In celebration of Black History Month, On the Pulse spoke with Dr. Yolanda Evans, an adolescent medicine specialist at Seattle Children’s, about simple yet powerful ways we can encourage and teach kids to become activists in their community what this month means to her.
Engage your kids in conversation
It starts with role modeling and engaging in conversation.
“As a family, I encourage having conversations with your kids around differences and embracing differences,” Evans said. “Instead of ignoring or not talking about issues about inequalities and injustices, allow for dialogue and speak in terms appropriate to their age level.”
Evans suggests using books as conversation starters.
“Antiracist Baby is a great book,” Evans said. “There are also other kids’ books that highlight African American contributors which are educational and foster positive role models.”
Be involved in your school
Some school districts host different campaigns to increase diversity and awareness of diversity in the community.
“I encourage kids to reach out and be involved in campaign activities,” Evans said. “This gives them the ability to learn about diversity within a peer setting.”
Have a family movie night
Many streaming services have special sections dedicated to diverse content.
“Netflix and Amazon Prime spotlight diverse movies and documentaries that can spark conversations with your kids,” Evans said. “Your family can enjoy a movie night while also learning something new.”
Be involved in voting
Although kids are not yet of age to vote, Evans recommends that kids learn at early age the importance of voting.
“I’ve seen a lot of youth in the community get involved in campaigns to get adults in their lives registered to vote,” Evans said. “This gets them ready to become knowledgeable voters in the future.”
Support or join marches and rallies
There are many opportunities for kids to get involved in marches and rallies around certain issues.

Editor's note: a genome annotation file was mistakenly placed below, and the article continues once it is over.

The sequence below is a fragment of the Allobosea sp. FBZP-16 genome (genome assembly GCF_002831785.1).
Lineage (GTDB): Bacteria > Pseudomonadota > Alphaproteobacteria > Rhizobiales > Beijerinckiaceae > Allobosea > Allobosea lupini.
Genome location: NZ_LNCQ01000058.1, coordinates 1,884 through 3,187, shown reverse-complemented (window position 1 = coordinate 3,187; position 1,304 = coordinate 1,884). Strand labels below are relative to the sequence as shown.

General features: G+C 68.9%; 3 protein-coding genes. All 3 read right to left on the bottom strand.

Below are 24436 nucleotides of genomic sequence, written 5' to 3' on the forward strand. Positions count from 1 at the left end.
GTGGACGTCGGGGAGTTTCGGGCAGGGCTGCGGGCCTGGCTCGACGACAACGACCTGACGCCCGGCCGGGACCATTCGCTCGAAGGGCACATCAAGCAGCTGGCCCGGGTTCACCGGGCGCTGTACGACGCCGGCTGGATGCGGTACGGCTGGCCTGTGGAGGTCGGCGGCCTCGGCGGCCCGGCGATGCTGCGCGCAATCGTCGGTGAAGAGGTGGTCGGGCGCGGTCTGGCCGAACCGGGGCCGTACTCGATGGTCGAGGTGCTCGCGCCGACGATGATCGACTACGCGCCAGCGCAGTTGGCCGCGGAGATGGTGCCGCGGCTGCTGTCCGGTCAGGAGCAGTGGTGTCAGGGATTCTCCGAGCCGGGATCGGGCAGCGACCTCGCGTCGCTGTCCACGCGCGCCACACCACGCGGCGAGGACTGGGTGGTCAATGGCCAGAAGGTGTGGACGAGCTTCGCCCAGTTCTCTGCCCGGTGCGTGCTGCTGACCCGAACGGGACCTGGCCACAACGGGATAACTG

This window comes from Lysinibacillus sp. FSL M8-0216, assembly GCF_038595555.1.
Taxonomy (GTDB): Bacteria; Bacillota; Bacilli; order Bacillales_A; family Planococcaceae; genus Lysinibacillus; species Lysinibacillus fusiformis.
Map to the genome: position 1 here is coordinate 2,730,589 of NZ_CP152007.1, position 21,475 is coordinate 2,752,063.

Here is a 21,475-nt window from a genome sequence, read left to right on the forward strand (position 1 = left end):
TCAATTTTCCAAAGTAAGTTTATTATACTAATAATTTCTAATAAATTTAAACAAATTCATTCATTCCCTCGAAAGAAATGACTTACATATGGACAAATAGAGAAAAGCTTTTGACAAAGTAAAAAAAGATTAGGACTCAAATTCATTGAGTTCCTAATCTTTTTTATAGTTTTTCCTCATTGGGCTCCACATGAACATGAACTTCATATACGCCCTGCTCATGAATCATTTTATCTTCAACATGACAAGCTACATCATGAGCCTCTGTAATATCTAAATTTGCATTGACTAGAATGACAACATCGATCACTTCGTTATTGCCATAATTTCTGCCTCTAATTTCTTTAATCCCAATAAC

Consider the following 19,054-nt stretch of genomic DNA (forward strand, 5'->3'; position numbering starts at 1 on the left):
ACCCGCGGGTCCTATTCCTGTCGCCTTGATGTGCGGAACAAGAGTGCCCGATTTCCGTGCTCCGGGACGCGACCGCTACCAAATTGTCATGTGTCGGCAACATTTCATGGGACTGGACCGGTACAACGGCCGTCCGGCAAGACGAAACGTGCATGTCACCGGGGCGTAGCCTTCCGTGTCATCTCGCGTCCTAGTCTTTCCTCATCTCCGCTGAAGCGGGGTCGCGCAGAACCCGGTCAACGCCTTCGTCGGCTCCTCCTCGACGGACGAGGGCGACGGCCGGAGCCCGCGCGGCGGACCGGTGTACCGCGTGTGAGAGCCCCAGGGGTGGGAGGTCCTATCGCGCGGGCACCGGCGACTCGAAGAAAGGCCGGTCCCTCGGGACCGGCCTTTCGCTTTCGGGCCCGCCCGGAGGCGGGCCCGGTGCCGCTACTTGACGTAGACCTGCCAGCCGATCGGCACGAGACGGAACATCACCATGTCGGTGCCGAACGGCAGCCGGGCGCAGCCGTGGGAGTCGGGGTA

“This past year I asked my kids to help me make posters to carry in a Black Lives Matter march,” Evans said. “Even though they couldn’t go, they made a creative contribution to an important cause.”
Parents can also choose to take their kids to marches or rallies.
“Make sure that they are appropriate for families by reaching out to those organizing the march,” Evans said.
Be a smart consumer and user of social media
More now than ever is content being spread across social media about injustice and change.
“If parents are comfortable with having their kids be active on social media, encourage them to amplify their voices by posting their own content, or reposting or retweeting messages that are in line with advocacy,” Evans said. “Have them follow organizations like the American Civil Liberties Union (ACLU) or their local chapter of American Academy of Pediatrics (AAP). This helps them get involved in advocacy and promote legislation to advocate for their health rights and dismantle oppressive systems.”
Get involved in community groups and organizations
Evans recommends encouraging kids to be active their community by joining groups in their place of worship or through other charitable organizations.
“Joining non-profit organizations like Big Brothers Big Sisters of America are good way for kids to build skills in activism,” Evans said.
Evans: What Black History Month means to me
“Black history has been a part of my life for as long as I can remember. Growing up in a family and community that saw the month as an opportunity to highlight the historical contributions of Black people that we would never learn about in other circumstances allowed us, as Black children, to have a sense of pride in how we have helped shape society.”